By Angela Rocheleau
The holidays are generally a time for families to gather from near and far. Most often these gatherings bring about happy times and generate special family memories. But for those of us who are keenly aware of challenges facing our seniors, the holidays can also present new opportunities for elder family members and others.
While you’re gathering for the holiday, one opportunity would be to check on the status of your senior loved ones. Are they still able to live independently? Are they managing their medications, finances and even nutrition properly?
In the home care industry, we often see a spike in the number of calls we receive this time of year. With our hectic lives, the holidays may be the only times that families get to visit for long periods of time. These visits can be eye-opening experiences. They can also be opportunities to examine and discuss any gaps in the care of your senior loved one.
For example, are they still able to keep up with the daily chores in their homes or apartments? How about their personal care needs? Are they prepared for the severe New England winter steadily creeping in on us?
Once you determine if there are specific needs and challenges for the senior, then you can begin to discuss and research a plan. Perhaps a neighborhood teen can help with snow shoveling and clearing the entryways? Take the time to research if your loved one is eligible for services to assist with shopping, bathing, meals and even transportation and medication management. Access the local senior center to see if there are programs for exercise and socialization might be helpful to the older adult during the dreary winter months.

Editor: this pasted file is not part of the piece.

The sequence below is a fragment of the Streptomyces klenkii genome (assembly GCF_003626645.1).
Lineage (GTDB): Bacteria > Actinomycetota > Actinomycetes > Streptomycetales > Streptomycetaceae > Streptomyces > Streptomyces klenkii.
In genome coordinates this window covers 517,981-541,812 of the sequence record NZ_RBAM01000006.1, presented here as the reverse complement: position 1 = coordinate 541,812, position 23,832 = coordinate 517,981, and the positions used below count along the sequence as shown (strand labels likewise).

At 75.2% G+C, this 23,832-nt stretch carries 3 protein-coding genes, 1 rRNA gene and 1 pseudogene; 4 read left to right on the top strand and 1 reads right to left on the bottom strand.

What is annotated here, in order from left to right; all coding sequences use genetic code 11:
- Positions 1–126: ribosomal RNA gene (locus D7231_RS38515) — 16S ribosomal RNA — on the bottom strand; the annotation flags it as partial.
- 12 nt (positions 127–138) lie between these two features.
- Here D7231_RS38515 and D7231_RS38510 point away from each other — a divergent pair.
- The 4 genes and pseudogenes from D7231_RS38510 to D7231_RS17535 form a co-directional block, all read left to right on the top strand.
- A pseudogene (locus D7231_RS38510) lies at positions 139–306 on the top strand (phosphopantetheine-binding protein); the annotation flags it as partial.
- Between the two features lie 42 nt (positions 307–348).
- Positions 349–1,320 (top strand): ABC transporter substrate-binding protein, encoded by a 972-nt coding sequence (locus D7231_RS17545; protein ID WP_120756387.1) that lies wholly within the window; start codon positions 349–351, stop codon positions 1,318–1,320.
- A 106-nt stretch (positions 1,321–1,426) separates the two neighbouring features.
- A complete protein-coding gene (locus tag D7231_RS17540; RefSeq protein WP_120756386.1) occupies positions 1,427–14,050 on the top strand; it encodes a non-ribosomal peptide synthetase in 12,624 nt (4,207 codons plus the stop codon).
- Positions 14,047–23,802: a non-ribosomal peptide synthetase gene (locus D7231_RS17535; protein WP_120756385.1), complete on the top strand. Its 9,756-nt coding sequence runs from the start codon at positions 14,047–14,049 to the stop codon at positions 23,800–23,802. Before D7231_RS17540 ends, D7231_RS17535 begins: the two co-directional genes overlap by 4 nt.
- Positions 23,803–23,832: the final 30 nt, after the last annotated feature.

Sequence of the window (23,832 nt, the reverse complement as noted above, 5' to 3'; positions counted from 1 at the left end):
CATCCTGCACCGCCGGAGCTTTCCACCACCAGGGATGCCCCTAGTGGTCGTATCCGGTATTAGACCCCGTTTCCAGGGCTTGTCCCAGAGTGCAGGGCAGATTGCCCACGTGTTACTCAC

If you are fortunate to have your extended family available this holiday season, why not take that opportunity to discuss and set up a schedule where children and grandchildren can assist with the care of the senior. It is always more manageable and less stressful if you can support a senior at home with outside resources and family assistance combined.
Another opportunity this holiday season is to reach out to seniors beyond your own family. There are many organizations in your local community that have food, clothing and gift drives for homebound and institutionalized elders. How special would it be to share the joy of giving with your own children by choosing a senior from a “giving tree” to brighten their holidays?
Many nursing homes accept visitors from schools and other youth groups to perform for elders or just to pop in and visit. Maybe you have a senior neighbor with no local family that would enjoy a batch of cookies or even an invitation to a holiday meal. Can you imagine a better way to celebrate the spirit of the holiday season or a better example to set for your children?
Happy holidays to you and your families and please take this opportunity to share the joys of the season with a special senior.
Angela Rocheleau has 25 years of experience in the home health care industry focusing on leadership roles for the past two decades. She serves on the Better Business Bureau board of Central New England and the Executive Board of the Mass Council for Home Care Aides.